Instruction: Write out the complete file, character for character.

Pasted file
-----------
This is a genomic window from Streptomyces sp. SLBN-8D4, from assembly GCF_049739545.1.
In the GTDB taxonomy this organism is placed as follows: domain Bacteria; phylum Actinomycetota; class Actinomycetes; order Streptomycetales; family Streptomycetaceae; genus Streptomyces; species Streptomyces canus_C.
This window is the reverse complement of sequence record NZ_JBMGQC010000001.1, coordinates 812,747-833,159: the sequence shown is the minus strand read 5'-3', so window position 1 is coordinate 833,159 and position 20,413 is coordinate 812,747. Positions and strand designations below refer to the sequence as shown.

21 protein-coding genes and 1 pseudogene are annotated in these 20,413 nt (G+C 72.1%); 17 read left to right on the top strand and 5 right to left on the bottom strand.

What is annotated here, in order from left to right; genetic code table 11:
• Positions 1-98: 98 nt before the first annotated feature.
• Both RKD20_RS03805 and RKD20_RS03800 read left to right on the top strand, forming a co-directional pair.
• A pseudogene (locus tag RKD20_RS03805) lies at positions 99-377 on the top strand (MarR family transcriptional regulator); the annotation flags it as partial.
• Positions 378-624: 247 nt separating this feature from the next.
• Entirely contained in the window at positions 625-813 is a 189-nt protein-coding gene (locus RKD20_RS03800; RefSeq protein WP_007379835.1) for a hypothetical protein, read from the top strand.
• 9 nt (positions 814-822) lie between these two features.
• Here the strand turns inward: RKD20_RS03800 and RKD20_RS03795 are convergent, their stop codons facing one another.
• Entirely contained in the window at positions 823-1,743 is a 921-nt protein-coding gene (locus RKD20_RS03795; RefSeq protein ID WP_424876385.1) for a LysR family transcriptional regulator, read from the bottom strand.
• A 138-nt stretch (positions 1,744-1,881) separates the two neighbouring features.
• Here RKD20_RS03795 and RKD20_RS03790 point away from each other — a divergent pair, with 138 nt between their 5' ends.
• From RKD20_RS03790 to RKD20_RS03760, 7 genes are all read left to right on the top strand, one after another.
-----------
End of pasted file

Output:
This is a genomic window from Streptomyces sp. SLBN-8D4, from assembly GCF_049739545.1.
In the GTDB taxonomy this organism is placed as follows: domain Bacteria; phylum Actinomycetota; class Actinomycetes; order Streptomycetales; family Streptomycetaceae; genus Streptomyces; species Streptomyces canus_C.
This window is the reverse complement of sequence record NZ_JBMGQC010000001.1, coordinates 812,747-833,159: the sequence shown is the minus strand read 5'-3', so window position 1 is coordinate 833,159 and position 20,413 is coordinate 812,747. Positions and strand designations below refer to the sequence as shown.

21 protein-coding genes and 1 pseudogene are annotated in these 20,413 nt (G+C 72.1%); 17 read left to right on the top strand and 5 right to left on the bottom strand.

What is annotated here, in order from left to right; genetic code table 11:
• Positions 1-98: 98 nt before the first annotated feature.
• Both RKD20_RS03805 and RKD20_RS03800 read left to right on the top strand, forming a co-directional pair.
• A pseudogene (locus tag RKD20_RS03805) lies at positions 99-377 on the top strand (MarR family transcriptional regulator); the annotation flags it as partial.
• Positions 378-624: 247 nt separating this feature from the next.
• Entirely contained in the window at positions 625-813 is a 189-nt protein-coding gene (locus RKD20_RS03800; RefSeq protein WP_007379835.1) for a hypothetical protein, read from the top strand.
• 9 nt (positions 814-822) lie between these two features.
• Here the strand turns inward: RKD20_RS03800 and RKD20_RS03795 are convergent, their stop codons facing one another.
• Entirely contained in the window at positions 823-1,743 is a 921-nt protein-coding gene (locus RKD20_RS03795; RefSeq protein ID WP_424876385.1) for a LysR family transcriptional regulator, read from the bottom strand.
• A 138-nt stretch (positions 1,744-1,881) separates the two neighbouring features.
• Here RKD20_RS03795 and RKD20_RS03790 point away from each other — a divergent pair, with 138 nt between their 5' ends.
• From RKD20_RS03790 to RKD20_RS03760, 7 genes are all read left to right on the top strand, one after another.